BYU-I Spring 2020 Housing

Is Your Landlord Forcing You to Pay?

We are currently in the midst of a pandemic and state of emergency in Idaho. BYU-I has cancelled in-person classes for Spring 2020. Meanwhile, landlords are still asking students to pay for Spring 2020 leases.

The Relevant Contract Term

It is my understanding that BYU-I has all student housing landlords apply the same contract (link). The language of this contract can be found here:

The key provision is in Paragraph 7, which reads:

… this Contract may be terminated for the following reasons upon the agreement of both parties: (1) Unforeseeable and unexpected catastrophic event…

While I have not confirmed this, the word on the grapevine is that landlords believe they can prevent termination of the agreement as long as they do not agree that this pandemic is an unforeseeable and unexpected catastrophic event.

Is Covid-19 an “Unforeseeable and unexpected catastrophic event”?


In the state of Idaho, Governor Little has declared:

There exists a condition of extreme peril to the safety of persons and property within the State of Idaho caused by the increasing presence of the 2019 novel coronavirus (COVID-19), which, by reason of its magnitude, is beyond the control of the services, personnel, equipment and facilities of any city or county. Accordingly, I find that there exists an extreme emergency within the State of Idaho.

See Declaration:

Based on this proclamation and the current pandemic, I do not believe Idaho landlords can fairly withhold agreement that the pandemic is not an “unforeseeable and unexpected catastrophic event.”

What Should You Do?

If you wish to terminate the contract based on this provision, you should notify your landlord as soon as possible in writing. Personally delivering the letter to your landlord’s office or by certified mail is a good idea.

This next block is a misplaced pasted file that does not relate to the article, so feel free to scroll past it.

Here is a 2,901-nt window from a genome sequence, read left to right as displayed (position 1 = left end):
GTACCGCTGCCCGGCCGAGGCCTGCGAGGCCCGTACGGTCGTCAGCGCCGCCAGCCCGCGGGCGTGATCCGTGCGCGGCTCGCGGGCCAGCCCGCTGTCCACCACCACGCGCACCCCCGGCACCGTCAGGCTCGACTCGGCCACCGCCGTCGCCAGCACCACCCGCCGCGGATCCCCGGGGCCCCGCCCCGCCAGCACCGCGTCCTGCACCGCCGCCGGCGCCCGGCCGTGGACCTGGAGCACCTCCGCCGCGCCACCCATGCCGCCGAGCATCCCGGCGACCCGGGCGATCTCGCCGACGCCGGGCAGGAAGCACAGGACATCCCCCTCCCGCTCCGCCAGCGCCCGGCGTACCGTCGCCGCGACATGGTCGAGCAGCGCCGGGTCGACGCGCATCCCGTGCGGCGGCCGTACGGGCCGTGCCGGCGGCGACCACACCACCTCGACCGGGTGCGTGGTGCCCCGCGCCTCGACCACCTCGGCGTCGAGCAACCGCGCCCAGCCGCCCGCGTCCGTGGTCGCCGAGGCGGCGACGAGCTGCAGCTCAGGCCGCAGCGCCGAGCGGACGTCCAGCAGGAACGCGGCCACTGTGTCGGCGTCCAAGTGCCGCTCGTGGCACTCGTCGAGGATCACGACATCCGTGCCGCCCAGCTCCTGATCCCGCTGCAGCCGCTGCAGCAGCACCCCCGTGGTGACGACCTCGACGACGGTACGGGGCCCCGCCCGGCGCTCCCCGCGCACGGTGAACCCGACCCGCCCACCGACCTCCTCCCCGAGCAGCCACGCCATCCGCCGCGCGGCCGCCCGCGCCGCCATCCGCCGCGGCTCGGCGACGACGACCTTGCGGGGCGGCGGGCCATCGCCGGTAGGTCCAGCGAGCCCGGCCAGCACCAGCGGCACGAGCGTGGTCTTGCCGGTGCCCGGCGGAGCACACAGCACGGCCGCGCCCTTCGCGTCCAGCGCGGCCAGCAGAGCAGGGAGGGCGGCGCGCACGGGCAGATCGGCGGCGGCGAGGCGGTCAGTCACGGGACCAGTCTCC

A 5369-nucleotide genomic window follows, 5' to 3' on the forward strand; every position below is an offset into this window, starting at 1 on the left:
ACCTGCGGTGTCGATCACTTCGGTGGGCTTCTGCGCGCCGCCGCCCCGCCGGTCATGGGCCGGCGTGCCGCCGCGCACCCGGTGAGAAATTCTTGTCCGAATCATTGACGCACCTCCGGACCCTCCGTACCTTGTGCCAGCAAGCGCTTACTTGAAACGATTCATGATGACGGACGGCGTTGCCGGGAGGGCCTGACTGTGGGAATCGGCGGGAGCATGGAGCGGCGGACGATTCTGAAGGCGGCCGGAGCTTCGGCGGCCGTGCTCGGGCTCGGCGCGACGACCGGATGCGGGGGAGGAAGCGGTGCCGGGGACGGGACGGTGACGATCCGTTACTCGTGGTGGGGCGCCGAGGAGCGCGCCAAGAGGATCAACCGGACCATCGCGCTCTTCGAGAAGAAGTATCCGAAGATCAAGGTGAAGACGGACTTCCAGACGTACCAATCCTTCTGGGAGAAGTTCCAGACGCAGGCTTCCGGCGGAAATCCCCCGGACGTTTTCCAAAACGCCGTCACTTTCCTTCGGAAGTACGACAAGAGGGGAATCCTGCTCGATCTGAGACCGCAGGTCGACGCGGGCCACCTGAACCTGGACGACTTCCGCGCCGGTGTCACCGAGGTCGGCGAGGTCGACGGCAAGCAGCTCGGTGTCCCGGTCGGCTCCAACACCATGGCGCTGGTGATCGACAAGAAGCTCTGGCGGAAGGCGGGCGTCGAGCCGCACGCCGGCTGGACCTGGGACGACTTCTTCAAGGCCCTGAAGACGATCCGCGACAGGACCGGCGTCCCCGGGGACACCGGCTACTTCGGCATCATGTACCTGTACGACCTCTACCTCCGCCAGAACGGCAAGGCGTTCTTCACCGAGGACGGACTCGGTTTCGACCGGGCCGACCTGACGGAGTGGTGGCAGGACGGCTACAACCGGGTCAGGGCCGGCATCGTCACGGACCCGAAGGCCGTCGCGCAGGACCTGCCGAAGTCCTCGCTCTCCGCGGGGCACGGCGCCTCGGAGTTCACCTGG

This can be as simple as stating: Dear Landlord, Pursuant to Paragraph 7 of the lease agreement, I am requesting termination of the lease due to the ongoing pandemic.

If neither you nor your landlord wish to terminate your contract, you don’t have to.

What if the Landlord disagrees?

Landlords will act in anyway they see fit. They may charge you and attempt to collect on those charges. So at some point the issue will have to be determined in court or in another tribunal.

Shouldn’t I honor my word in the contract?

All contracts in Idaho include an implied covenant of good faith and fair dealing. Just as it sounds, this means that each party to the contract must be reasonable and fair to one another. Thus, you should only ask to cancel the contract if the contract allows it and if you believe in good faith that you have the contractual right to cancel. If you meet these conditions, you are in compliance with what you promised in your lease agreement.

On the other hand, in my view, there is no valid basis to deny that this pandemic is a valid reason to seek termination. If a landlord makes this denial, it is my opinion that the landlord has failed to comply with the implied covenant of good faith and fair dealing.

The landlords obviously knew that this provision was in the contract. If they did not like it, they could have sought to have it removed or obtained insurance to protect against lost rental revenue should they encounter a catastrophic event as contemplated in the contract.

What if I already paid or signed something?

If you feel that the landlord made any misleading statements to induce you to comply with their demands for payment or that you agreed to anything under duress, you may be able to unwind that agreement or it may be void to begin with. Whether you can undo this is a fact dependent situation and must be evaluated on a case-by-case basis.

Should I get an attorney to help me?

If you want legal assistance, I am currently assisting BYU-I Spring 2020 students on a pro-bono basis (to the extent I can). This means that I am not charging you a fee. If you are interest in representation, please contact me by email: You can also schedule a free telephone consultation by visiting .

You may also wish to contact the Idaho Attorney General’s office and submit a complaint.


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